University of Minnesota
Center for Holocaust & Genocide Studies
chgs@umn.edu
612-624-0256


CHGS

Memories of a Day in the Country

It was Tuesday, May 1, 1945, in West Germany. I arrived by Jeep along with Charlie and "Chappie" (our chaplain) to a new bivouac over in some of the most beautiful countryside I had ever seen. It was a pastoral scene that brought with it a relaxing sense of peace.

We arrived about 11:00 a.m. only to learn that a few minutes earlier two of our vehicles had struck mines, killing Larson, our electrician, and wounding Hammond, the Jeep driver. Also wounded were Parise and Hanson, A company ambulance drivers. The ambulance had gone up a back road about 400 yards from camp when they hit a mine. A Jeep that had just passed by going in the opposite direction heard the explosion, turned around, and it too struck a mine! Larson's legs were blown off and Hammond suffered a large laceration of his right thigh. The Jeep was demolished.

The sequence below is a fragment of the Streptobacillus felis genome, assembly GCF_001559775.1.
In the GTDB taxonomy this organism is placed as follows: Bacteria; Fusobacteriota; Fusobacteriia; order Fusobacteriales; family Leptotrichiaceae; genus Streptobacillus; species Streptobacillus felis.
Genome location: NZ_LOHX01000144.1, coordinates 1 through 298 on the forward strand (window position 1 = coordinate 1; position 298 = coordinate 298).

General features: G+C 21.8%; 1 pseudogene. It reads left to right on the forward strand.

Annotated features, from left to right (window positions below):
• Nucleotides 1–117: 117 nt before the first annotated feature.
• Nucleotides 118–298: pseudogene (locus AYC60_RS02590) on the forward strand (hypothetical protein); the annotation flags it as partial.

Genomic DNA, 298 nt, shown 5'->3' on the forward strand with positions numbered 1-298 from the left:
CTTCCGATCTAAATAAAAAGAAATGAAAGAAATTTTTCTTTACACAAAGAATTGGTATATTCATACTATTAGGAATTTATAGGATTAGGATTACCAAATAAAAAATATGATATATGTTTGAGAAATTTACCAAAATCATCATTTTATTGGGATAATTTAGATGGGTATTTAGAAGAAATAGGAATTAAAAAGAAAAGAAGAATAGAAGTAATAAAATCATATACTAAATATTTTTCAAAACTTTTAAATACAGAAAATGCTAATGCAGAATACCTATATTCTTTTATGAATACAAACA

The next day, Wednesday, May 2, Elmo (Garnet), Charlie and I rode down to Dachau about 15 miles north of Munich. We had been hearing on our radios horror stories of the Nazi death camps. When we parked our vehicle about 200 feet from the entrance, all appeared peaceful. The fences were high and topped by barbed wire. There were masses of people milling about inside the fence, but still there was an air of quiet. The grounds were neat outside the fence and the sky was a beautiful blue with just a few clouds. As we walked closer, the pastoral beauty was marred by two jarring sights.

Before us, lying in the ditch, was the battered body of a Nazi S. S. Trooper, He had been snatched away from the U.S. troops who were protecting him from the prisoners and was beaten to death with clubs, rocks, fists! Even if he were lying there nude, one could tell he was not a prisoner, since he was the only one around who had any fat on his body.

On our left was a railroad siding with a boxcar providing a most gruesome sight, The door was open and countless nude bodies could be seen in the car, some hanging half out of the door, while numerous others were lying on the ground. There were many little children also. They, as well as the adults, had all the earmarks of longstanding malnutrition. The expression "skin and bones" applied perfectly.

Entering the camps we saw thousands of persons, nearly all male, mostly dressed in prison garb with black and white vertical stripes. Most of them appeared to be anemic, showing the profound weight loss associated with starvation. Within moments of entering the gates the crowd of prisoners surrounded us. They caressed our woolen shortcoats as though to garner some strength or sustenance from the contact.